Interop runs this week in Las Vegas, so we’re expecting a good number of announcements about how software-defined networking (SDN) can help the enterprise IT environment. Here’s a set of announcements that came out Monday, getting a jump on the week’s events.
Wedging Into Juniper’s SDN Plans
Juniper has found a partner to co-develop security for the Contrail platform. It’s Wedge Networks, a 12-year-old company that started out doing customized network optimization and now applies that knowhow to network security.
Juniper has its own security technology in the form of Netscreen, but that comes from a Layer 2/3 point of view that isn’t elastic enough for securing virtual networks, says Wedge CEO Hongwen Zhang. Wedge, by contrast, operates at all layers of the OSI stack. For example, it’s got a flow-inspection technology that an alternative to ordinary deep packet inspection and can be used for spotting anomalies in traffic, Zhang says.
Wedge and Juniper will develop technologies together that both companies will be allowed to use in products, he says.
In addition to announcing the Juniper partnership, Wedge will help Spirent demo the Spirent Velocity virtual demo environment, a Best of Interop finalist. The demo will be in Spirent’s booth at the show.
Broadcom Adds a Mid-Sized Processor
Broadcom introduced the XLP532 processor, an eight-core processor that’s a slimmed-down version of the 20-core XLP980 introduced in June. Having multiple sizes of chips means Broadcom can get into a wider range of a customers’ projects, offering the ability to reuse software among them. (A two-core XLP200 series was already in the portfolio.)
Being processors, the XLPs can be used for just about anything. In the context of NFV, the XLP980 is being used in servers that host virtualized network functions (VNFs), Broadcom says. The company is also pitching the chips as control-plane processors, as they can put kernel processes and user processes into different threads; this avoids context switching, thus improving performance.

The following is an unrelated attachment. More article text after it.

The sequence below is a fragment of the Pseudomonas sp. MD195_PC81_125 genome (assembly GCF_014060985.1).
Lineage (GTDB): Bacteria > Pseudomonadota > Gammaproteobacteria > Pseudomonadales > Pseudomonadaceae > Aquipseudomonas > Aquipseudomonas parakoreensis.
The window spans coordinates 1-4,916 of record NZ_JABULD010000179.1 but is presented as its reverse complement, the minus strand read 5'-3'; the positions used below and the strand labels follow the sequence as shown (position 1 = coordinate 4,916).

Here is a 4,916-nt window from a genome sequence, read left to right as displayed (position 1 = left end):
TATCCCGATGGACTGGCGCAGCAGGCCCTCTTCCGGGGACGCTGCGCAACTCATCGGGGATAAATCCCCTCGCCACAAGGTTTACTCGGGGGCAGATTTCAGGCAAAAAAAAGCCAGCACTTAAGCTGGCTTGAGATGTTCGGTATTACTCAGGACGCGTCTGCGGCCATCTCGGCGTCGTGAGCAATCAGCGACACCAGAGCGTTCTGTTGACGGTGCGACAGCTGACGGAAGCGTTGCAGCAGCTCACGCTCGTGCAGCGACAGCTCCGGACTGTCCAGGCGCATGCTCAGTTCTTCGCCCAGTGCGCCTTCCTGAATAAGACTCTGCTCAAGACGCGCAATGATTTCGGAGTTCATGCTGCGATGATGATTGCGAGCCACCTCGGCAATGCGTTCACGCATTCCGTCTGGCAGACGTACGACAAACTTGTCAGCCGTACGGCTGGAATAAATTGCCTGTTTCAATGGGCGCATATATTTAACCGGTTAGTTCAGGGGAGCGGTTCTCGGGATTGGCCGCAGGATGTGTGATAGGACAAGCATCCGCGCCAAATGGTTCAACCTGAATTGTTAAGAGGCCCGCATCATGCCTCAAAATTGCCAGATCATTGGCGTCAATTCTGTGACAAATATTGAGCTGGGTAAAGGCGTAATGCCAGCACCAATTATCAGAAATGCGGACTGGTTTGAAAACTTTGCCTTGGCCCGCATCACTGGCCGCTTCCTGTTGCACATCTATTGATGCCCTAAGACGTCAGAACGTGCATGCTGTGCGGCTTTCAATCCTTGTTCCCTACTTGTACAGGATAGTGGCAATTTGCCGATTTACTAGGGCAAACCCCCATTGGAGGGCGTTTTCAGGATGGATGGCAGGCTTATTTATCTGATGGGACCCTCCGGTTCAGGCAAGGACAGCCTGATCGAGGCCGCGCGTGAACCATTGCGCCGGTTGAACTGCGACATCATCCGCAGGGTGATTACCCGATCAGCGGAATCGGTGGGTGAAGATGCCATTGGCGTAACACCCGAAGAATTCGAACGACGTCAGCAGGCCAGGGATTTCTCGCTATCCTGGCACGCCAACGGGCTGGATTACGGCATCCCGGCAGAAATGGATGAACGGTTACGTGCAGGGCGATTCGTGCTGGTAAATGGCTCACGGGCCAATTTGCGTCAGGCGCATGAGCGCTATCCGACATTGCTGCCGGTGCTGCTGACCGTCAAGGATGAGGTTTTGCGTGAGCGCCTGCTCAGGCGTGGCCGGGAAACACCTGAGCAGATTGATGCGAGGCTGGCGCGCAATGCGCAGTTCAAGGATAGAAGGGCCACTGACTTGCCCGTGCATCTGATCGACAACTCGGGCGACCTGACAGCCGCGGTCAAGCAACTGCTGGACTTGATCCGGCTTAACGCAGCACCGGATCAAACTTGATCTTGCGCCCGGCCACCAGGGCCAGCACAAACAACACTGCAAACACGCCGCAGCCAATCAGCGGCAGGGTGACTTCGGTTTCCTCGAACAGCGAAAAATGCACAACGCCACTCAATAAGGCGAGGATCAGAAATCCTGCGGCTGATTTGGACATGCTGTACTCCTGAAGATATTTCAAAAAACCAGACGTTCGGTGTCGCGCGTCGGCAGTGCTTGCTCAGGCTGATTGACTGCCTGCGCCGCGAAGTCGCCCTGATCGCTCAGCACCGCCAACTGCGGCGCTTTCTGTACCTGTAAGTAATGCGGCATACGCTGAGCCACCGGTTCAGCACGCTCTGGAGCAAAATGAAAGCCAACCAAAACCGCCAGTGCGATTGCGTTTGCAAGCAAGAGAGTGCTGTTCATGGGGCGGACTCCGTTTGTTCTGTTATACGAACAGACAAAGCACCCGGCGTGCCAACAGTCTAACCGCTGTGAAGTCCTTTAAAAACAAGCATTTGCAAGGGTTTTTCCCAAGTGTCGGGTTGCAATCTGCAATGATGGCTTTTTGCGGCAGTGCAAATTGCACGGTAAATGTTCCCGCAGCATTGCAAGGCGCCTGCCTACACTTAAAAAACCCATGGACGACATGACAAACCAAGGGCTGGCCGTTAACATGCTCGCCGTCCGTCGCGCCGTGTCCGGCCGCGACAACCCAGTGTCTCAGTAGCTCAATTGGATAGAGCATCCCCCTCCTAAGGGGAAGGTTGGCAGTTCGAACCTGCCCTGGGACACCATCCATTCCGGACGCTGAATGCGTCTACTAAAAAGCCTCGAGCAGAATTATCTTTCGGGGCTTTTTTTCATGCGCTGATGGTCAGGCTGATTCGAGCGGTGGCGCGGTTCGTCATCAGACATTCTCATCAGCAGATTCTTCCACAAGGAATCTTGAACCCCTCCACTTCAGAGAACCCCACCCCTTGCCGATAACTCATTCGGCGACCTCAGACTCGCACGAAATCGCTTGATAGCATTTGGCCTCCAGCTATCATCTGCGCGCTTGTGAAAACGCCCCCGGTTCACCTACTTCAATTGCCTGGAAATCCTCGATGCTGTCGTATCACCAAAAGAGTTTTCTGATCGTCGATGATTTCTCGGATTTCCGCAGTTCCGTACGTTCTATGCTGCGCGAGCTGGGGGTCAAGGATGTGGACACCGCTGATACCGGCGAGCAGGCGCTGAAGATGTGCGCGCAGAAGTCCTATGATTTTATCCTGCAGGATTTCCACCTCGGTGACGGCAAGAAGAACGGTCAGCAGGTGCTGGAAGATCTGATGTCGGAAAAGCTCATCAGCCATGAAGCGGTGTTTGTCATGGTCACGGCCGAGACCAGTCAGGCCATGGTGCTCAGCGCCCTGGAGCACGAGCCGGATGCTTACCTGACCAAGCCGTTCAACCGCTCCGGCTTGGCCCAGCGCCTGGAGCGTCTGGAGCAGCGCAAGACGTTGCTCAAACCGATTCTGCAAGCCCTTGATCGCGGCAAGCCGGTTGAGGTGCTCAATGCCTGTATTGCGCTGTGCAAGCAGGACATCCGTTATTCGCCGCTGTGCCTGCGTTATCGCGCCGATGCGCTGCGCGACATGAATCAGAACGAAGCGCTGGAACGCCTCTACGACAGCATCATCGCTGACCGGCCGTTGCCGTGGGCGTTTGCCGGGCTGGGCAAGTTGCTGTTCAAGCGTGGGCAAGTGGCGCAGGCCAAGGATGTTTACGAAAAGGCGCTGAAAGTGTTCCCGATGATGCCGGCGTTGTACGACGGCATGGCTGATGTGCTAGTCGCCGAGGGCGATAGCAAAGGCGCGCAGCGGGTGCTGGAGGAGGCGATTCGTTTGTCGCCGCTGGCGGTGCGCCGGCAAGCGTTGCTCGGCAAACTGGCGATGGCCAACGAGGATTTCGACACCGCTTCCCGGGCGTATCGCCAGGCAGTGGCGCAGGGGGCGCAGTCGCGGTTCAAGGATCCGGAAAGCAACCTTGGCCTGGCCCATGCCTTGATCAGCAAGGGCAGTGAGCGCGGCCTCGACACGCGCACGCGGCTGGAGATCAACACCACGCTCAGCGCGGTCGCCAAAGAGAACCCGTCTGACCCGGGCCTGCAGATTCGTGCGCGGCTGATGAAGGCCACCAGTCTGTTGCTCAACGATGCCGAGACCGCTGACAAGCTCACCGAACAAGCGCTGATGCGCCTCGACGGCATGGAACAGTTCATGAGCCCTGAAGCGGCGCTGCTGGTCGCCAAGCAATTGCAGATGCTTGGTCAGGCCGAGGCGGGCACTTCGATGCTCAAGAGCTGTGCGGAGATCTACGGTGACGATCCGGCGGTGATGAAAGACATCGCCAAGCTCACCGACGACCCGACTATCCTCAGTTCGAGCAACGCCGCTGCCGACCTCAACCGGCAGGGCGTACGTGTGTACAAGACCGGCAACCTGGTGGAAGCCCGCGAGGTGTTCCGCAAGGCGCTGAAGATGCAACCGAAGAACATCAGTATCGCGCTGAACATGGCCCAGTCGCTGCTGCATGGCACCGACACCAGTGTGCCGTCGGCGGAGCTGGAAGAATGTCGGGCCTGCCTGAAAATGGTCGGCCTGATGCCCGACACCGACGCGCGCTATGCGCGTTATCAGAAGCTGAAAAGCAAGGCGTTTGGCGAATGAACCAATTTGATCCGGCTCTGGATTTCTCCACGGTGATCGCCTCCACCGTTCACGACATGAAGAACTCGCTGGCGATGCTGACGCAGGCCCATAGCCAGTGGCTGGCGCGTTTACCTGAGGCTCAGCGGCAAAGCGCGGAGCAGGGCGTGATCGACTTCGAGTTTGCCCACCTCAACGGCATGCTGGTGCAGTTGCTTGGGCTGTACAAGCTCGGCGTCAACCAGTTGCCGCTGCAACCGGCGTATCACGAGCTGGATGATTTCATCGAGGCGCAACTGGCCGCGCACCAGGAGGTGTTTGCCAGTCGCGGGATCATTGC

HP Gets Real With Apps
SDN applications that HP showed off last year have reached general availability, the company said Monday. Those include the Network Optimizer (previously shown as a UC&C application for Microsoft Lync) and Network Protection (previously named Sentinel).
Monday’s announcements included one more: HP Location Aware, which pinpoints a mobile device’s location within two meters. This kind of accuracy, usually fueled by Wi-Fi, is becoming a popular retail app to talk about, both for serving up ads as shoppers reach certain points in a large store and for tracking consumer tendencies.
A location service might not seem very “SDN,” but it does tap a cloud-hosted controller to call down some “additional intelligence” to the wireless access points, says Kash Shaikh, director of marketing for HP’s networking business. The nature of that intelligence is something HP isn’t talking about right now.
You’ll recall that HP announced an SDN app store in September. It’s going live in June, HP now says.
Meru Brings OpenFlow to the Wireless LAN
Equipment vendor Meru outlined plans to use SDN for better access-network management. Management of the wireless LAN is typically a closed affair; each vendor’s technology is proprietary enough that you can’t get a single point of control for an entire multivendor network.
Meru believes SDN’s open standards can help change that, because controllers could speak a common language, namely, APIs. So, Meru is supporting OpenFlow 1.3 in its wireless LAN controllers, and it’s demonstrating how APIs can collect enough information to provide that single pane of glass, as they say, for network management.
Meru was showing a lot of this at the Open Networking Summit in March, and it reiterated its position with an Interop press release Monday. The latest development for the company is that it’s exposing northbound and southbound APIs in its wireless LAN controllers. On the northbound side, that means applications might now be able to peer into the network at the access point level, something that’s not necessarily possible today, Meru officials say.